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Delivered: March 2017

We’ve had a busy March!

  • Our supporters (like you!) submitted over 10,000 comments asking for stronger reef protections in the Port Everglades expansion project.
  • We’ve exposed the Army Corps for distributing “alternative facts” to the public in both Port Miami and Port Everglades.
  • We’ve helped get the ball rolling on a plastic grocery bag ban in Coral Gables to reduce marine debris.
  • And we got to hang out with Phillippe Cousteau, Jr. on World Water Day by collecting water quality samples with local schools at the Biscayne Nature Center!

DeSantis Signs SB 712 "Clean Waterways Act" into Law - Waterkeepers FL Op-Ed

SB 712: A Watered-Down Bill that Will Not Fix our Water Quality Issues

Governor DeSantis just signed into law SB 712 - the self-proclaimed “Clean Waterways Act” - an ambitious misnomer for a bill that claims to be the solution to our mounting water quality issues, but falls far short of that mark.

What's in the Water: A Breakdown of Why We Sample

While the water may look beautifully clear and blue, it may also contain microscopic chemicals or pathogens that can be harmful to humans. At Miami Waterkeeper, we routinely check the water for fecal indicator bacteria levels at key recreation areas and publish our results on our free Swim Guide app, on social media, and on our website to keep you informed -- ensuring your safety for swimming in your local waterways. 

Darwin Beach at the University of Miami Rosenstiel School of Marine and Atmospheric Science, one of the sites Miami Waterkeeper takes water samples from.


Port Everglades Dredging Project Construction Still Delayed Until 2022

Miami Waterkeeper and co-plaintiffs (Center for Biological Diversity, Florida Wildlife Federation, Inc., and Diving Equipment and Marketing Association), have undertaken extensive litigation efforts to protect local coral reefs from the Port Everglades dredging project planned by the United States Army Corps of Engineers. Since filing suit against the Corps under the citizen suit provisions of the Endangered Species Act and National Environmental Policy Act in 2016, Miami Waterkeeper and co-plaintiffs have secured numerous delays to the dredging project to allow for more accurate environmental reviews to occur.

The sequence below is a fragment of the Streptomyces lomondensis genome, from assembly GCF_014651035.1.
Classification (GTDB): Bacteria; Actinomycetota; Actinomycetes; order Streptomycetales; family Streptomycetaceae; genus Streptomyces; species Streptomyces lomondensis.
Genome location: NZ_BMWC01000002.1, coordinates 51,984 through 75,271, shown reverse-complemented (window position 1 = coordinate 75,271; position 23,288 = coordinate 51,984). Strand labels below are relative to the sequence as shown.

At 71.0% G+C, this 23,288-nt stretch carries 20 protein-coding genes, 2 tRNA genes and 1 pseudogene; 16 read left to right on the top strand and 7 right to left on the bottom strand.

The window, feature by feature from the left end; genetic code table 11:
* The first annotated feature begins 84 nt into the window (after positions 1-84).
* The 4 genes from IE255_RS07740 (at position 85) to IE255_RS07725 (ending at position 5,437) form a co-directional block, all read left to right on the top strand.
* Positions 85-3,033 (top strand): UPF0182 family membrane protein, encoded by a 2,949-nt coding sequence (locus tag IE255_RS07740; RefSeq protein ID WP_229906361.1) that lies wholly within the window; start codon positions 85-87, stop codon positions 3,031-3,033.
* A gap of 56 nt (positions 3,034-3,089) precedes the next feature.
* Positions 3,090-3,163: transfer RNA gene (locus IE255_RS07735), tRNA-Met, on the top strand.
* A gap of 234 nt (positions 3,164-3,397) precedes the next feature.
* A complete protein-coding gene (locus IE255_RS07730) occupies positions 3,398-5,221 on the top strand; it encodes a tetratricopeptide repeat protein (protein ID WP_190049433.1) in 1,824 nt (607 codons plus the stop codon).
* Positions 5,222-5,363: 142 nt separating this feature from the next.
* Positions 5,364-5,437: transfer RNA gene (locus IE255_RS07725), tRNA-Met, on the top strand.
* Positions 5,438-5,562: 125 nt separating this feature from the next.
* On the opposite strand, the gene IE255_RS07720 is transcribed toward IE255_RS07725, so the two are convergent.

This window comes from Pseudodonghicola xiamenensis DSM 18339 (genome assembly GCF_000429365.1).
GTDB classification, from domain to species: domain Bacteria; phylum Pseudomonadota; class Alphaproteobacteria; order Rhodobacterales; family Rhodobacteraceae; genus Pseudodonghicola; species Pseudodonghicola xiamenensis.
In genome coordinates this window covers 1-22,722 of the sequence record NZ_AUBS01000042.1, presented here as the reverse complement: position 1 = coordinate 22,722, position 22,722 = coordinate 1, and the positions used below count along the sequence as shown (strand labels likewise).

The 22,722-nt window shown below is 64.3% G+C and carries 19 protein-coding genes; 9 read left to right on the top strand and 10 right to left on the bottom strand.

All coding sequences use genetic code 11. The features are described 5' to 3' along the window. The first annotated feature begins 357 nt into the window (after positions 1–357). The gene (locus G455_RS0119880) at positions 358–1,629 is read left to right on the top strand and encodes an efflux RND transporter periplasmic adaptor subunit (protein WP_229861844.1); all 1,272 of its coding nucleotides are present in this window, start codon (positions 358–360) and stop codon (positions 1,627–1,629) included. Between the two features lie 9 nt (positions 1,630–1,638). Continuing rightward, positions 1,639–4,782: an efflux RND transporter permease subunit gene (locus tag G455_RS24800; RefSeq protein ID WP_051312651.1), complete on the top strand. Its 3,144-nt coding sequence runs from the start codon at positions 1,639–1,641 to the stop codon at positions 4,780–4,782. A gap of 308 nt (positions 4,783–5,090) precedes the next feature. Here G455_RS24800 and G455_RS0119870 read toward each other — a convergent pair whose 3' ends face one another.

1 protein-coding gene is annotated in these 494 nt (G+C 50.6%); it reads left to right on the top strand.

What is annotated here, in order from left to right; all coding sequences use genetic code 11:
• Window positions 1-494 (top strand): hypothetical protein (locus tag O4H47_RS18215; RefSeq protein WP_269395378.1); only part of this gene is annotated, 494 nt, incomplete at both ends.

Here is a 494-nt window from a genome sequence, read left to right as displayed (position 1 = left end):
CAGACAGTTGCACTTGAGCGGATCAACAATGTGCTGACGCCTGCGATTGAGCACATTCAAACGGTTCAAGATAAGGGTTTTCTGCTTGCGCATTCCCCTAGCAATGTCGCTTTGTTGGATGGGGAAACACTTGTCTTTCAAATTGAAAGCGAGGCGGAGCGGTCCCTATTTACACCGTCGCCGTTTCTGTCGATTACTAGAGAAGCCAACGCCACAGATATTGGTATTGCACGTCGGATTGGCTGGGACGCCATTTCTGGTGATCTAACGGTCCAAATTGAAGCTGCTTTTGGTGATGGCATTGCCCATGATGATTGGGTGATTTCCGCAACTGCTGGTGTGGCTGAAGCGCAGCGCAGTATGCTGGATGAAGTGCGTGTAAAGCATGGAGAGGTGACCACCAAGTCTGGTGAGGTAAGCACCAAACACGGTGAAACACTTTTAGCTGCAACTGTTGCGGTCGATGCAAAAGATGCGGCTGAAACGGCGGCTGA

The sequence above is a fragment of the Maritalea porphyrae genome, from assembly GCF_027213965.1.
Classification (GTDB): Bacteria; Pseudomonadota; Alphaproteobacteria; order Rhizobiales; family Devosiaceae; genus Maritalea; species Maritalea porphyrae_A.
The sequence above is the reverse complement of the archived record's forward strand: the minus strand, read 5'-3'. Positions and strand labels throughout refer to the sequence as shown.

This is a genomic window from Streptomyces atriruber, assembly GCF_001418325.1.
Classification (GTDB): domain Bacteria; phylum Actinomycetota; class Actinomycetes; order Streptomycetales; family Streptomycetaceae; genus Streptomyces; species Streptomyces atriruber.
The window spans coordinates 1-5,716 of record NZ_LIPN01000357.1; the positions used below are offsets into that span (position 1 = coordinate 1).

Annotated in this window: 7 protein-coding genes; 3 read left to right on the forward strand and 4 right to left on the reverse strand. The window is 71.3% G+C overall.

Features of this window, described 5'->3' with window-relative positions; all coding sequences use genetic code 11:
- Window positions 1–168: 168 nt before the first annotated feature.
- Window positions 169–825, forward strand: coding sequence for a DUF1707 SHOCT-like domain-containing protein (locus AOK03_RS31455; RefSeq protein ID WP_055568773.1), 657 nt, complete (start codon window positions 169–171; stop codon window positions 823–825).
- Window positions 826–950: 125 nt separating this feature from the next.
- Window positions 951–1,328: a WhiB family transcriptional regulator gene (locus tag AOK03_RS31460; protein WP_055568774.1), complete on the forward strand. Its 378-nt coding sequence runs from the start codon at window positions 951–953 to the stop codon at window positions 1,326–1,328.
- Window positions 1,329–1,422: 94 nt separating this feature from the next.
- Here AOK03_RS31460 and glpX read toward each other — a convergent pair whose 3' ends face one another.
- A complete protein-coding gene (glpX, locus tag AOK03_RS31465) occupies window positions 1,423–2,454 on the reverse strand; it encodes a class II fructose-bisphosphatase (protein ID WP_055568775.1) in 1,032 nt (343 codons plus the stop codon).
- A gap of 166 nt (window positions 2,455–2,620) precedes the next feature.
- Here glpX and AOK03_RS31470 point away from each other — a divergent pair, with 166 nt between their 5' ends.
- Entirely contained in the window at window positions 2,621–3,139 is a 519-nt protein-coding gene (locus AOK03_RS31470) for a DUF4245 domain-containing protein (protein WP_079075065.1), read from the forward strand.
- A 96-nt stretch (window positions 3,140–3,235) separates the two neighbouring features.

Entrance of Port Everglades in Fort Lauderdale, FL, in Broward County -- the Army Corps has submitted a proposal for the deepening and widening of the seaport. (Source: Business Facilities).


Comment on the $4.6 billion storm surge plan for Miami - Action Alert!

Want a 35 ft high wall along the Brickell waterfront? Neither do we. Comment now!

The U.S. Army Corps of Engineers is proposing a $4.6 billion investment to address storm surge risk in our region. This proposal, called the "Back Bay Study," proposes a range of "grey" infrastructure options like seawalls and flood gates, but largely leaves out nature-based solutions like mangrove and restoration and living shorelines.  It also  You can read the full proposal HERE

Check out our talking points about this plan and our ideas for proposing a better solution for our community.  You have until July 20, 2020, to submit your comments! 


What’s in a Watershed? A Look Into the Waterways We Protect

Miami Waterkeeper operates in the two most populous counties in the State of Florida, Miami Dade and Broward Counties. These counties have more than 4.5 million residents combined. Our region has over 470 miles of waterways, including South Florida’s coastline, canals, rivers, streams, and other bodies of water. Where we work is important to our local culture, economy, and history, and we wanted to show you just what our watershed looks like and how it came to be.

Miami Waterkeeper's Latest Merchandise - Bandana Sale!

Miami Waterkeeper is excited to share our most recent addition to our merchandise list - our Coolmax Bandana!

FPL drops plan to use treated sewage in nuke plant cooling canals. Critics still concerned

FPL drops plan to use treated sewage in nuke plant cooling canals. Critics still concerned

Florida Power & Light has abandoned a plan to use treated wastewater to freshen the troubled cooling canal system at its Turkey Point nuclear plant, striking at least one concern off a list of environmental issues surrounding the facility along south Biscayne Bay.

Storm-Proofing Miami Could Cost 4.6 Billion Dollars

Storm-Proofing Miami Could Cost 4.6 Billion Dollars

There is a plan to install floodwalls that are thirteen feet high on a portion of the waterfront in Miami to storm proof it, and this is estimated to cost 4.6 billion dollars. This is a proposal being developed by the Army Corps of Engineers to provide protection to this area when storm surges occur.

A $4.6 Billion Plan To Storm-Proof Miami

A $4.6 Billion Plan To Storm-Proof Miami

Thirteen-foot-high floodwalls could line part of Miami's waterfront, under a proposed Army Corps of Engineers plan being developed to protect the area from storm surge. The $4.6 billion plan is one of several drafted by the Corps of Engineers to protect coastal areas in the U.S, which face increased flood risks stoked by climate change.

Check out this blog from Miami Waterkeeper!
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HomeMiami Waterkeeper is a South Florida Environmental Group that advocates for Swimmable, Drinkable, Fishable water for all. Working on sea rise, water pollution, coral reef protection, and water issue education.